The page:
|2004||Projects that do not require government financing and fall into the 'permitted' and 'encouraged' categories will be approved automatically.|
|2000||Issued the 'Opinion on Further Encouraging Foreign Business to Make Investment in Exploring and Exploiting Mineral Resources Other Than Oil and Gas'.|
|1993||Allowed foreign investment in prospecting and mining.|
|India||2011||The 2011 Mines and Minerals (Development and Regulation) Bill approved by cabinet.|
|2008||The government approved the new National Mineral Policy 2008.|
|2008||Government allowed 100% foreign direct investment (FDI) in mining and mining-related industries.|
|2006||Investment policy liberalised.|
|2000||New foreign investment guidelines issued, presenting new opportunities for mining investors.|
|1997||FDI policy in the mining sector further liberalised to incorporate 'automatic approval'.|
|1994||Legislative changes consequent to National Mineral Policy.|
|1993||National Mineral Policy revised: non-fuel and non-atomic minerals covered by the act.|
|Indonesia||2012||Foreign holders of mining business permits and special mining business permits to divest 20% of shares to Indonesian entities after five years of production. This will be gradually increase to 51% by the 10th year.|
|2009||The New Law on Mineral and Coal Mining passed, abolishing contract system in favour of a mining permit system and streamlines mining regulation.|
|2004||The president signed an ordinance to allow companies to resume operations in protected forests.|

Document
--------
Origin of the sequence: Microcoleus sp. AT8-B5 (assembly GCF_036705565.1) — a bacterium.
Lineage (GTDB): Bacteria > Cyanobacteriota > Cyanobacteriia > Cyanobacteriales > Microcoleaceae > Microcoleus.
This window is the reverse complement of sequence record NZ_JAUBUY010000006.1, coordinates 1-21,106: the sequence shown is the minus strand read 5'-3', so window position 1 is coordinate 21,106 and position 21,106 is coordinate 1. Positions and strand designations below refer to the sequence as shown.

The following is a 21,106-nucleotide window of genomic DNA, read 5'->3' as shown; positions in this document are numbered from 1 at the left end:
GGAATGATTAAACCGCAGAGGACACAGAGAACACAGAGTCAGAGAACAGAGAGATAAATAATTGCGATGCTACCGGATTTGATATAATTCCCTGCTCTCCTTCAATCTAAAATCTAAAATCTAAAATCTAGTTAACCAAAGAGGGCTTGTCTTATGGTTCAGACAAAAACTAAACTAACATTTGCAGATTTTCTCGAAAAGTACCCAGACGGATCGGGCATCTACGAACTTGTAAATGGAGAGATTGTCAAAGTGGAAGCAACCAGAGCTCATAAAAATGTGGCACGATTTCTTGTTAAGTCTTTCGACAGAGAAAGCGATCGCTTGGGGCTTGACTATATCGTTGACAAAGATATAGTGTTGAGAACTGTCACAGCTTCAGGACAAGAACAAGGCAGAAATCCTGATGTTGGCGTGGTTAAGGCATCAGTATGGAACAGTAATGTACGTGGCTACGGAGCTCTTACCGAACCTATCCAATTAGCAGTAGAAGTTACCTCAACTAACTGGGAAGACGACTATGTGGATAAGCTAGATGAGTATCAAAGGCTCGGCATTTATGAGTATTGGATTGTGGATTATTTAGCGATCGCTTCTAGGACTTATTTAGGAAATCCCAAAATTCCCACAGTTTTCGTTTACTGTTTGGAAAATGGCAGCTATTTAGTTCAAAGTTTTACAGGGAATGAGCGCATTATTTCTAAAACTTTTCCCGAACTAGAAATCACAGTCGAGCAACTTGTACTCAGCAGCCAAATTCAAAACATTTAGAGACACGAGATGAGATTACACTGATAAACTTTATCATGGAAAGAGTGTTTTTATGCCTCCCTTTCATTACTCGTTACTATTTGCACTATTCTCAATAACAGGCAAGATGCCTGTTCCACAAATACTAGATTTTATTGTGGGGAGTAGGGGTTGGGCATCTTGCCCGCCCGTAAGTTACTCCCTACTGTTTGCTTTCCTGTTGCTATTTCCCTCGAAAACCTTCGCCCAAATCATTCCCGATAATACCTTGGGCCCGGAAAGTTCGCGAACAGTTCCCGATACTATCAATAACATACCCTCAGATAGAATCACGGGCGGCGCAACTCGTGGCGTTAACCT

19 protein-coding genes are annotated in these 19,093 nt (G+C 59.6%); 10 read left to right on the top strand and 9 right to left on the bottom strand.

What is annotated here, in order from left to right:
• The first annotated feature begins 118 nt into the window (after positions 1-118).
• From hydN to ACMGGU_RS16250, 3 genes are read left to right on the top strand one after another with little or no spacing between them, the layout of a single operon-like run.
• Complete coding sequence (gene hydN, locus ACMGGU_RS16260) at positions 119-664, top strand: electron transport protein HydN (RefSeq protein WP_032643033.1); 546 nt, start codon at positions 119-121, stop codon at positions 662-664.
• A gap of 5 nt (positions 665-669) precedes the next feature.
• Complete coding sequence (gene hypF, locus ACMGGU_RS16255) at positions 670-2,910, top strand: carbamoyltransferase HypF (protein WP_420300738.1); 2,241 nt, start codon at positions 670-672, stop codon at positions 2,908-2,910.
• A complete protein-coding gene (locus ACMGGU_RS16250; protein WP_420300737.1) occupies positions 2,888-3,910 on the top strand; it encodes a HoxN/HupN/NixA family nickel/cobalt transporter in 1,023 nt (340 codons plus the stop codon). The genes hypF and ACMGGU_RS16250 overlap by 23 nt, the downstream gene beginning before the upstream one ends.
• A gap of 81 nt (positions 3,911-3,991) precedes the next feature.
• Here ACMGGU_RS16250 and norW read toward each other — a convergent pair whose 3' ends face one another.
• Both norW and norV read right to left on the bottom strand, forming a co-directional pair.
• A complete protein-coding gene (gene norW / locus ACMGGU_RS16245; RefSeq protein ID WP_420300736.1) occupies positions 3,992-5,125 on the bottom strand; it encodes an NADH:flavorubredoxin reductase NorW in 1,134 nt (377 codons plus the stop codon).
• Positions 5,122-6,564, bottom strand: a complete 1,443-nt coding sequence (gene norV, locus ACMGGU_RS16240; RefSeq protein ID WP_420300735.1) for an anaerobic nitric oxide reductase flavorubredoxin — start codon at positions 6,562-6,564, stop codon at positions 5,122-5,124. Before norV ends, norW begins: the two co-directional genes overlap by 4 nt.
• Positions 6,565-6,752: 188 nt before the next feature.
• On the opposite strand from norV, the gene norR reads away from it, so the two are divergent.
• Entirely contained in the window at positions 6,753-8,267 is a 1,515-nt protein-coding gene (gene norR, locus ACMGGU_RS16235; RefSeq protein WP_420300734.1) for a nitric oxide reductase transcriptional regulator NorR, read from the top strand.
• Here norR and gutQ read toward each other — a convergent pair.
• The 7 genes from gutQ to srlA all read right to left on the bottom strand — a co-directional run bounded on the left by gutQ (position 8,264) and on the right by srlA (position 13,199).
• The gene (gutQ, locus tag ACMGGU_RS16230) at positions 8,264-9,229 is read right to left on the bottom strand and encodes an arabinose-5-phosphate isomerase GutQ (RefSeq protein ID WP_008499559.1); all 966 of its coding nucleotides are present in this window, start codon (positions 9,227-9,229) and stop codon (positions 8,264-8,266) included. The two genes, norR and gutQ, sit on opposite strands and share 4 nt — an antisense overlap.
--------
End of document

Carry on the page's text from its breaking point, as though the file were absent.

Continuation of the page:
|Philippines||2011||Presidentially appointed task force to draft a national mining policy aimed at addressing the issue of local ordinances overriding national pro-mining initiatives.|
|2007||Authority over the Philippines Mining Development Corporation transferred from Department of Environment and Natural Resources (DENR) to the Office of the President.|
|1999||DENR attempted to minimise the ability of local governments to withhold consent for mining projects by issuing an administrative order stating that only two of the three local governments need to give their consent to the project.|
|1995||The 1995 Mining Act allowed for FTAAs and MPSA.|
4. Strong Growth Ahead In South East Asia
South East Asia will be one of the main drivers of growth in the Asian mining sector in the long term. Aside from Indonesia, the Philippines and Vietnam show significant potential to be major mining economies, given the size of their respective estimated mineral reserves. We believe Vietnam has the ability to become a major aluminium player, given its vast bauxite wealth and the political initiatives to make this happen. In a bid to develop the country's nascent mining sector, the Vietnamese government has been actively embarking on reforms to further encourage and stimulate foreign direct investment. Beyond reserve size, several South East Asian governments have identified mining as an avenue for growth and responded by legislating key positive reforms in mining regulation.
|Potential Waiting To Be Unleashed|
|Bauxite Reserves (bnt)|
5. China State-Owned Companies To Maintain Dominance
State-owned mining companies will continue to play a dominant role in China's mining industry, given the country's initiative to close down smaller, inefficient mines and consolidate production into giant, vertically integrated state-owned outfits. The vast majority of China's mines are small, privately operated and relatively unsafe by international standards for both employees and the environment.
|An Outsized Role|
|China - State-Owned Enterprises Share Of Mining Industry (%)|